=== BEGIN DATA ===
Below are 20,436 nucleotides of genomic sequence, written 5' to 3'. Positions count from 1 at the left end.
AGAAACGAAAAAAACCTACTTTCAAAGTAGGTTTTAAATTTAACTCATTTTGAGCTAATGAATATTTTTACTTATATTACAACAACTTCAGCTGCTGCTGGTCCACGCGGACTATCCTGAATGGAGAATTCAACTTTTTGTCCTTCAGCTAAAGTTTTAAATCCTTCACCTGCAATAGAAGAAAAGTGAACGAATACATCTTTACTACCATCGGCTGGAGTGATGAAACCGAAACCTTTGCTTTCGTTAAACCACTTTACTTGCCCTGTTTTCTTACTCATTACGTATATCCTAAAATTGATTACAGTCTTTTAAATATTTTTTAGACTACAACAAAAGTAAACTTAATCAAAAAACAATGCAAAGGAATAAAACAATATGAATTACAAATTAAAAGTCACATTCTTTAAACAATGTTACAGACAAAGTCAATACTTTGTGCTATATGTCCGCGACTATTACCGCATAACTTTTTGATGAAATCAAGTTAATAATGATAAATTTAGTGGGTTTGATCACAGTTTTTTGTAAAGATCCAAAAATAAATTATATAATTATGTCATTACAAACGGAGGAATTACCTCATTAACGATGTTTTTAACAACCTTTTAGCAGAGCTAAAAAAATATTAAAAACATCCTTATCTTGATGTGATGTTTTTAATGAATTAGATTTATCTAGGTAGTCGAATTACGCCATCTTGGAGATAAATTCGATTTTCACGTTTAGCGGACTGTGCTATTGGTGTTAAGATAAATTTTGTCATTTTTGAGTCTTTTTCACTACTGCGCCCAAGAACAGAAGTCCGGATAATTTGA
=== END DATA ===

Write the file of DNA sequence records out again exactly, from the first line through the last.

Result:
Below are 20,436 nucleotides of genomic sequence, written 5' to 3'. Positions count from 1 at the left end.
AGAAACGAAAAAAACCTACTTTCAAAGTAGGTTTTAAATTTAACTCATTTTGAGCTAATGAATATTTTTACTTATATTACAACAACTTCAGCTGCTGCTGGTCCACGCGGACTATCCTGAATGGAGAATTCAACTTTTTGTCCTTCAGCTAAAGTTTTAAATCCTTCACCTGCAATAGAAGAAAAGTGAACGAATACATCTTTACTACCATCGGCTGGAGTGATGAAACCGAAACCTTTGCTTTCGTTAAACCACTTTACTTGCCCTGTTTTCTTACTCATTACGTATATCCTAAAATTGATTACAGTCTTTTAAATATTTTTTAGACTACAACAAAAGTAAACTTAATCAAAAAACAATGCAAAGGAATAAAACAATATGAATTACAAATTAAAAGTCACATTCTTTAAACAATGTTACAGACAAAGTCAATACTTTGTGCTATATGTCCGCGACTATTACCGCATAACTTTTTGATGAAATCAAGTTAATAATGATAAATTTAGTGGGTTTGATCACAGTTTTTTGTAAAGATCCAAAAATAAATTATATAATTATGTCATTACAAACGGAGGAATTACCTCATTAACGATGTTTTTAACAACCTTTTAGCAGAGCTAAAAAAATATTAAAAACATCCTTATCTTGATGTGATGTTTTTAATGAATTAGATTTATCTAGGTAGTCGAATTACGCCATCTTGGAGATAAATTCGATTTTCACGTTTAGCGGACTGTGCTATTGGTGTTAAGATAAATTTTGTCATTTTTGAGTCTTTTTCACTACTGCGCCCAAGAACAGAAGTCCGGATAATTTGA